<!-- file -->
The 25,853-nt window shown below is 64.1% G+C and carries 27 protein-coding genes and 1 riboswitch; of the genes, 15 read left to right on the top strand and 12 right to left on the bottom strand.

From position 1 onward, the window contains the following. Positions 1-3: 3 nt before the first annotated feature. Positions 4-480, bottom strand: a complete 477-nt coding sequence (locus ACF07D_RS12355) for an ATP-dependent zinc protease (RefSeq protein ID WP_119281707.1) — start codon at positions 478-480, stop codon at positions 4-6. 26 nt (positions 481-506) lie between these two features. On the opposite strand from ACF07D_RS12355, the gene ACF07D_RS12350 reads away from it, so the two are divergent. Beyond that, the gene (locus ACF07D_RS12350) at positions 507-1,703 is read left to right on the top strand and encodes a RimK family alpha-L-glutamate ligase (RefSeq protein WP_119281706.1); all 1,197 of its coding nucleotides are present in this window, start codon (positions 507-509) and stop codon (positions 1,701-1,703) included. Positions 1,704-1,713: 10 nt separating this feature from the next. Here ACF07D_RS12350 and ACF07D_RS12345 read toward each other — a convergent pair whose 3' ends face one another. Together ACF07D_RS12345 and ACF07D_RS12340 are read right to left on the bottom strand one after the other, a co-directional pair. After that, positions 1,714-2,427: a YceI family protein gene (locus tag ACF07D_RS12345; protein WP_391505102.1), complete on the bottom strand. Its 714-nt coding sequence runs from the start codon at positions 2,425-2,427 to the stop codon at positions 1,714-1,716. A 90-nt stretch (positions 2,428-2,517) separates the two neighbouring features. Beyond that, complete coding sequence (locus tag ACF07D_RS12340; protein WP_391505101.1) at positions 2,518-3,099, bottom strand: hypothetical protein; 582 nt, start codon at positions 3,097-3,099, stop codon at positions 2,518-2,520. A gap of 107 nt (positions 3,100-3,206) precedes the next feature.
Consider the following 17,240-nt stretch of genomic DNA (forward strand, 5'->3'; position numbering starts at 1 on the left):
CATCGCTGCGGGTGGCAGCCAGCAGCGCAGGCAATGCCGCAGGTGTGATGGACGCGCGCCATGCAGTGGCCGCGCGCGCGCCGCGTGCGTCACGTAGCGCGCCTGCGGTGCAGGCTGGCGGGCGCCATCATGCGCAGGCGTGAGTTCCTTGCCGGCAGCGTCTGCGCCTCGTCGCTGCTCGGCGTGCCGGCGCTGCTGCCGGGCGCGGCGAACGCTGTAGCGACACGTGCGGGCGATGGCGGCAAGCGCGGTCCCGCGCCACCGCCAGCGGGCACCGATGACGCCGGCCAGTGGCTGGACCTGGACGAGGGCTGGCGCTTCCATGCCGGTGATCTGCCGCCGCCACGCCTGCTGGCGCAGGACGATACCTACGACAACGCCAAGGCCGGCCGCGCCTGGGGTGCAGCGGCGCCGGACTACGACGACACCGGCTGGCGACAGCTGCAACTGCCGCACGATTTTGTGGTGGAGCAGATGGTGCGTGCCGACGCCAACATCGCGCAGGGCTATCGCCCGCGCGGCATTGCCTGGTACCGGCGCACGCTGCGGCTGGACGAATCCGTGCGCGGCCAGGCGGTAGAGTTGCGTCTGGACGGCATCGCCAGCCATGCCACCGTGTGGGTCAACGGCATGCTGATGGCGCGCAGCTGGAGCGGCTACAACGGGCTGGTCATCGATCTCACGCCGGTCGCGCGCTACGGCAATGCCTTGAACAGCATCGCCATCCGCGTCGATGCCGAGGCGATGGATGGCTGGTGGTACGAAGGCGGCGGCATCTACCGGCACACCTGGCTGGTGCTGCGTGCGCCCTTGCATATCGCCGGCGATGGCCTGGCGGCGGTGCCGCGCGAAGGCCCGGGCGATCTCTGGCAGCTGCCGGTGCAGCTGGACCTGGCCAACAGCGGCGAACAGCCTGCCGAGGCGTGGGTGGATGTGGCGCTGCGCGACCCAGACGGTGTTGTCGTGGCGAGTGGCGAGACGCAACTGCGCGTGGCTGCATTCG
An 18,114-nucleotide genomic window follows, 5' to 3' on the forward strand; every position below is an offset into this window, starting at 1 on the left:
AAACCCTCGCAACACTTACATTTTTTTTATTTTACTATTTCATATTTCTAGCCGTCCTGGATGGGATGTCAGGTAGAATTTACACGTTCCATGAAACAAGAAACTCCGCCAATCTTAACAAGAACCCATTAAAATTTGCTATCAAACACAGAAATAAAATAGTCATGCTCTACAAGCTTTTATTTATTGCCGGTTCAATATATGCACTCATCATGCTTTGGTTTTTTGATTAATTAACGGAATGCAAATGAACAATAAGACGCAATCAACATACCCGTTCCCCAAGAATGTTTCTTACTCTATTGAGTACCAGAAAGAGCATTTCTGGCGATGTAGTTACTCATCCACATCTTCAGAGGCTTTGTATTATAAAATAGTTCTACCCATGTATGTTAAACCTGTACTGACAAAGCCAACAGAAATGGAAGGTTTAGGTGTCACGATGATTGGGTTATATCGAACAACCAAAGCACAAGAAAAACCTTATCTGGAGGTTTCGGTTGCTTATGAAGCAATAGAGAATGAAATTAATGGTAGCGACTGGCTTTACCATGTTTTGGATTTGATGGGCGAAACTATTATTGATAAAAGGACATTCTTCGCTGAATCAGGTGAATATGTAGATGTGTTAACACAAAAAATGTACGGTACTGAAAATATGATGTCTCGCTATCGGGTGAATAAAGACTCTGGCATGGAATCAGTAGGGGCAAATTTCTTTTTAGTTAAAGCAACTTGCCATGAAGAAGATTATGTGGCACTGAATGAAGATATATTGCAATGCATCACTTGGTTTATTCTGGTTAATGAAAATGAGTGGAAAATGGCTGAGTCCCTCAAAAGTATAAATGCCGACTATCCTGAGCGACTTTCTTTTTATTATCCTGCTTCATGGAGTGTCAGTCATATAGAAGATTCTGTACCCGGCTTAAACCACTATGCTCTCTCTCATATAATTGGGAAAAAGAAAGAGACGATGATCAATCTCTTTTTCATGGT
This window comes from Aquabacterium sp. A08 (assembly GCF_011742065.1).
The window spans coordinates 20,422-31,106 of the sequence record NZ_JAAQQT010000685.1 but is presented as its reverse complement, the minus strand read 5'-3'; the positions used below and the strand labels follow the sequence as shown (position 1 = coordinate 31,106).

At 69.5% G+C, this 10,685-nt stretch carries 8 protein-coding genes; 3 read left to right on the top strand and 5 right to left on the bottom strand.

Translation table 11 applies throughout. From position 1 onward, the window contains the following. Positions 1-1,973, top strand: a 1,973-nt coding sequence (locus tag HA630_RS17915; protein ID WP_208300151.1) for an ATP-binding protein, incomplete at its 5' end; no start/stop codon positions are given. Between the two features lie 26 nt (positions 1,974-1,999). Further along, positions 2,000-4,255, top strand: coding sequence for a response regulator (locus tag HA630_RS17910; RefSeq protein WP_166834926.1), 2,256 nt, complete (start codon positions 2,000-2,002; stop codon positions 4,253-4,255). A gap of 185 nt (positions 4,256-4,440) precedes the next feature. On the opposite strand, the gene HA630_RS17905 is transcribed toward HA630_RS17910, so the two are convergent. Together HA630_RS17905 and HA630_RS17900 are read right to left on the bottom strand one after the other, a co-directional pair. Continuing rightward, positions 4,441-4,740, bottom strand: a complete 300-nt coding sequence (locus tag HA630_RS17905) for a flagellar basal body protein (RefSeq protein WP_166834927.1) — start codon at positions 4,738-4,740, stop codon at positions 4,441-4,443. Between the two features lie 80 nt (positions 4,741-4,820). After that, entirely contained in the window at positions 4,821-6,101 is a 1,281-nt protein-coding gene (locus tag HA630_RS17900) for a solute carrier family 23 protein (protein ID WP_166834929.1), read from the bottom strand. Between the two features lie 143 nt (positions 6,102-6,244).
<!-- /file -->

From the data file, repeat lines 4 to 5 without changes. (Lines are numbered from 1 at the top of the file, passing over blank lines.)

CATCGCTGCGGGTGGCAGCCAGCAGCGCAGGCAATGCCGCAGGTGTGATGGACGCGCGCCATGCAGTGGCCGCGCGCGCGCCGCGTGCGTCACGTAGCGCGCCTGCGGTGCAGGCTGGCGGGCGCCATCATGCGCAGGCGTGAGTTCCTTGCCGGCAGCGTCTGCGCCTCGTCGCTGCTCGGCGTGCCGGCGCTGCTGCCGGGCGCGGCGAACGCTGTAGCGACACGTGCGGGCGATGGCGGCAAGCGCGGTCCCGCGCCACCGCCAGCGGGCACCGATGACGCCGGCCAGTGGCTGGACCTGGACGAGGGCTGGCGCTTCCATGCCGGTGATCTGCCGCCGCCACGCCTGCTGGCGCAGGACGATACCTACGACAACGCCAAGGCCGGCCGCGCCTGGGGTGCAGCGGCGCCGGACTACGACGACACCGGCTGGCGACAGCTGCAACTGCCGCACGATTTTGTGGTGGAGCAGATGGTGCGTGCCGACGCCAACATCGCGCAGGGCTATCGCCCGCGCGGCATTGCCTGGTACCGGCGCACGCTGCGGCTGGACGAATCCGTGCGCGGCCAGGCGGTAGAGTTGCGTCTGGACGGCATCGCCAGCCATGCCACCGTGTGGGTCAACGGCATGCTGATGGCGCGCAGCTGGAGCGGCTACAACGGGCTGGTCATCGATCTCACGCCGGTCGCGCGCTACGGCAATGCCTTGAACAGCATCGCCATCCGCGTCGATGCCGAGGCGATGGATGGCTGGTGGTACGAAGGCGGCGGCATCTACCGGCACACCTGGCTGGTGCTGCGTGCGCCCTTGCATATCGCCGGCGATGGCCTGGCGGCGGTGCCGCGCGAAGGCCCGGGCGATCTCTGGCAGCTGCCGGTGCAGCTGGACCTGGCCAACAGCGGCGAACAGCCTGCCGAGGCGTGGGTGGATGTGGCGCTGCGCGACCCAGACGGTGTTGTCGTGGCGAGTGGCGAGACGCAACTGCGCGTGGCTGCATTCG
An 18,114-nucleotide genomic window follows, 5' to 3' on the forward strand; every position below is an offset into this window, starting at 1 on the left: